While we are in the vicinity of the Independence Post Office and Stage Stop, there is more that needs to be disclosed about events of the time around 1890. I believe that a former Union Soldier, Cornelius Moses Jackson, who served in the 22nd Ohio Reg., was the original owner of the land where the stop was located as he settled just to the east about a half mile on what was later to be named Jackson Draw, which heads north of the cemetery and runs southwest, across Hwy. 377, toward the Leon Creek. He married Martha Brewer in Comanche, TX., and is buried in the Long Mt. cemetery as the first identifiable grave in 1889. I suspect that each draw had running water at that time, as I can remember going swimming in the creek. The water was sort of shallow, but since my folks always told me to stay out of water until I learned to swim, so it was my type of a swimming pool.
While visiting the site, we ventured further down Jackson to what was pointed out to Aiden, to be a place where the Indians apparently transported flint rock and chipped into arrowheads as there some fragments of flint lying around and on the edge of Jackson Draw, Aiden picked up a few pieces of flint for posterity. Below the stage site, the Draw widened out to form a nice wide bottom, rather flat and the mound chosen for the making of the arrowheads, was on a slight ridge between the Draw and Creek. No heads were found but some pieces resembled what was to become an arrowhead. This discovery was interesting but we found no evidence of a campsite ever having been established nearby. There is a large ash mound at the mouth of the Leon indicating a major campsite at one time and this site was pilfered on many occasion, but to my knowledge, nothing of value was found.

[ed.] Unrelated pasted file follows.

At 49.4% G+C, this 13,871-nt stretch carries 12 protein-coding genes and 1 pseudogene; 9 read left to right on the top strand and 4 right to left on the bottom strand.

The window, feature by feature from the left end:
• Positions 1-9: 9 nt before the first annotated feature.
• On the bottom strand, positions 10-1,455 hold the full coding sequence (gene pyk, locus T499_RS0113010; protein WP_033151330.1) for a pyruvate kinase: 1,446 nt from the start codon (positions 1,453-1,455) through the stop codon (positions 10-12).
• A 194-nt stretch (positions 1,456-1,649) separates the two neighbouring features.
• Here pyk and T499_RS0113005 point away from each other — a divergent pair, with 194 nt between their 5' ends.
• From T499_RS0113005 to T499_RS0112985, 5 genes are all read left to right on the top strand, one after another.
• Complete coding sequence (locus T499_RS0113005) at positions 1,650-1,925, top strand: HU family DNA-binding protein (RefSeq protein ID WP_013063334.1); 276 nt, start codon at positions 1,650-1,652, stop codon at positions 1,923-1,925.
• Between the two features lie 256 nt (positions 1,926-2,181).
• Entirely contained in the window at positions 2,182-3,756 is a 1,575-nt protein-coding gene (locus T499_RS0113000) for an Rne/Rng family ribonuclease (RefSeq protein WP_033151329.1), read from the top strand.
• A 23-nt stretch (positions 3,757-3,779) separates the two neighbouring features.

After kicking around at the chip site, we drove back up stream and down to the creek itself to what the owner believed to have been a crossing at one time. Upon investigation, the east bank of the creek had a stand of live oak and it was apparent that at one time, someone cut back some overhanging limbs for passage. The creek bottom was a flat, smooth rock and on the west side, there is evidence of a wagon trail as the ruts are still rather deep and visible. I was told that the previous owners used the crossing to haul fence materials to a site on the creek but I believe this to have been the wagon and stage trails of long ago. The banks on both sides are gentle slopes allowing easy crossing and the stage stop was about 200 yards northeast of this area. This route was a wagon route for a number of years, until the auto forced the wagon out of fashion.